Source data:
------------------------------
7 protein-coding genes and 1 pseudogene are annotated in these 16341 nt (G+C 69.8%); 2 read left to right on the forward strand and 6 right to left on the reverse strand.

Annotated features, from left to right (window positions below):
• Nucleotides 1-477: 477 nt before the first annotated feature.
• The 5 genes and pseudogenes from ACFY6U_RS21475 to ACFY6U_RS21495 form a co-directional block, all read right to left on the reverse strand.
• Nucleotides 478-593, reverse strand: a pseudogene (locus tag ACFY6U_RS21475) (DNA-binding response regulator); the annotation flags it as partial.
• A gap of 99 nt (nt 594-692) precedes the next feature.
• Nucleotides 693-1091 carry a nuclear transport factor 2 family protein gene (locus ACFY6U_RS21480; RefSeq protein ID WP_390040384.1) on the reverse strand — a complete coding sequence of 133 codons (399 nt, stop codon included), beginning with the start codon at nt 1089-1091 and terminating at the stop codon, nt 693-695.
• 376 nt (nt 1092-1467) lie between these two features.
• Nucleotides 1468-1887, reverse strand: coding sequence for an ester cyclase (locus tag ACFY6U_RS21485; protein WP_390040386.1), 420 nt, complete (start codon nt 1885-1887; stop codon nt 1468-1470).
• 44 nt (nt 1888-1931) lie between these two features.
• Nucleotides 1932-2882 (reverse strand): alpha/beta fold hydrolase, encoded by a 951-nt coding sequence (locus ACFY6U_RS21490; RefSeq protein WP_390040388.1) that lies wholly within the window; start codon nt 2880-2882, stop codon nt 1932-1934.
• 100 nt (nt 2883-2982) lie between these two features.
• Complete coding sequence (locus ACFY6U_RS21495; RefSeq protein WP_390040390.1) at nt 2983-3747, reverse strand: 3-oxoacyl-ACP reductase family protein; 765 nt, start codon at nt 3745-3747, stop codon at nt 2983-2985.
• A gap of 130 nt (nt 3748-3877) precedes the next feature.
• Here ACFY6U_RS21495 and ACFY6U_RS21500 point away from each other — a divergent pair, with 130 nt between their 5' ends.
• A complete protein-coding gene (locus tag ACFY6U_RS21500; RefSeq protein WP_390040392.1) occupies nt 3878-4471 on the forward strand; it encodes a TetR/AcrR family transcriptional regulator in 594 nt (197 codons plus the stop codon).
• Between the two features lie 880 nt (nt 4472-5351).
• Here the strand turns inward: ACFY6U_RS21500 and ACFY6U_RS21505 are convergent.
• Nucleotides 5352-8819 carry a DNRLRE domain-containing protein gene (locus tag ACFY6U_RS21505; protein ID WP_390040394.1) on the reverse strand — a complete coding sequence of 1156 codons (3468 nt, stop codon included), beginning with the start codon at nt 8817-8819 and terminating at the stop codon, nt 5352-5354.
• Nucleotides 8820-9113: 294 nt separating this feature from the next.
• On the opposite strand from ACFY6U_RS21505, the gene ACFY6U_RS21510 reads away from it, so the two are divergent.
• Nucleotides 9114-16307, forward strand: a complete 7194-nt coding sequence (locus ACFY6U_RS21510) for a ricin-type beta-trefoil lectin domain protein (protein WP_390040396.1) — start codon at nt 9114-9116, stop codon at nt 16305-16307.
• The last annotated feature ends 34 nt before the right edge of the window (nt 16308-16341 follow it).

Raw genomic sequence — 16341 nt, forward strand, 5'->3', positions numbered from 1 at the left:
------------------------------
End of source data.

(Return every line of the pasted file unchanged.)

7 protein-coding genes and 1 pseudogene are annotated in these 16341 nt (G+C 69.8%); 2 read left to right on the forward strand and 6 right to left on the reverse strand.

Annotated features, from left to right (window positions below):
• Nucleotides 1-477: 477 nt before the first annotated feature.
• The 5 genes and pseudogenes from ACFY6U_RS21475 to ACFY6U_RS21495 form a co-directional block, all read right to left on the reverse strand.
• Nucleotides 478-593, reverse strand: a pseudogene (locus tag ACFY6U_RS21475) (DNA-binding response regulator); the annotation flags it as partial.
• A gap of 99 nt (nt 594-692) precedes the next feature.
• Nucleotides 693-1091 carry a nuclear transport factor 2 family protein gene (locus ACFY6U_RS21480; RefSeq protein ID WP_390040384.1) on the reverse strand — a complete coding sequence of 133 codons (399 nt, stop codon included), beginning with the start codon at nt 1089-1091 and terminating at the stop codon, nt 693-695.
• 376 nt (nt 1092-1467) lie between these two features.
• Nucleotides 1468-1887, reverse strand: coding sequence for an ester cyclase (locus tag ACFY6U_RS21485; protein WP_390040386.1), 420 nt, complete (start codon nt 1885-1887; stop codon nt 1468-1470).
• 44 nt (nt 1888-1931) lie between these two features.
• Nucleotides 1932-2882 (reverse strand): alpha/beta fold hydrolase, encoded by a 951-nt coding sequence (locus ACFY6U_RS21490; RefSeq protein WP_390040388.1) that lies wholly within the window; start codon nt 2880-2882, stop codon nt 1932-1934.
• 100 nt (nt 2883-2982) lie between these two features.
• Complete coding sequence (locus ACFY6U_RS21495; RefSeq protein WP_390040390.1) at nt 2983-3747, reverse strand: 3-oxoacyl-ACP reductase family protein; 765 nt, start codon at nt 3745-3747, stop codon at nt 2983-2985.
• A gap of 130 nt (nt 3748-3877) precedes the next feature.
• Here ACFY6U_RS21495 and ACFY6U_RS21500 point away from each other — a divergent pair, with 130 nt between their 5' ends.
• A complete protein-coding gene (locus tag ACFY6U_RS21500; RefSeq protein WP_390040392.1) occupies nt 3878-4471 on the forward strand; it encodes a TetR/AcrR family transcriptional regulator in 594 nt (197 codons plus the stop codon).
• Between the two features lie 880 nt (nt 4472-5351).
• Here the strand turns inward: ACFY6U_RS21500 and ACFY6U_RS21505 are convergent.
• Nucleotides 5352-8819 carry a DNRLRE domain-containing protein gene (locus tag ACFY6U_RS21505; protein ID WP_390040394.1) on the reverse strand — a complete coding sequence of 1156 codons (3468 nt, stop codon included), beginning with the start codon at nt 8817-8819 and terminating at the stop codon, nt 5352-5354.
• Nucleotides 8820-9113: 294 nt separating this feature from the next.
• On the opposite strand from ACFY6U_RS21505, the gene ACFY6U_RS21510 reads away from it, so the two are divergent.
• Nucleotides 9114-16307, forward strand: a complete 7194-nt coding sequence (locus ACFY6U_RS21510) for a ricin-type beta-trefoil lectin domain protein (protein WP_390040396.1) — start codon at nt 9114-9116, stop codon at nt 16305-16307.
• The last annotated feature ends 34 nt before the right edge of the window (nt 16308-16341 follow it).

Raw genomic sequence — 16341 nt, forward strand, 5'->3', positions numbered from 1 at the left: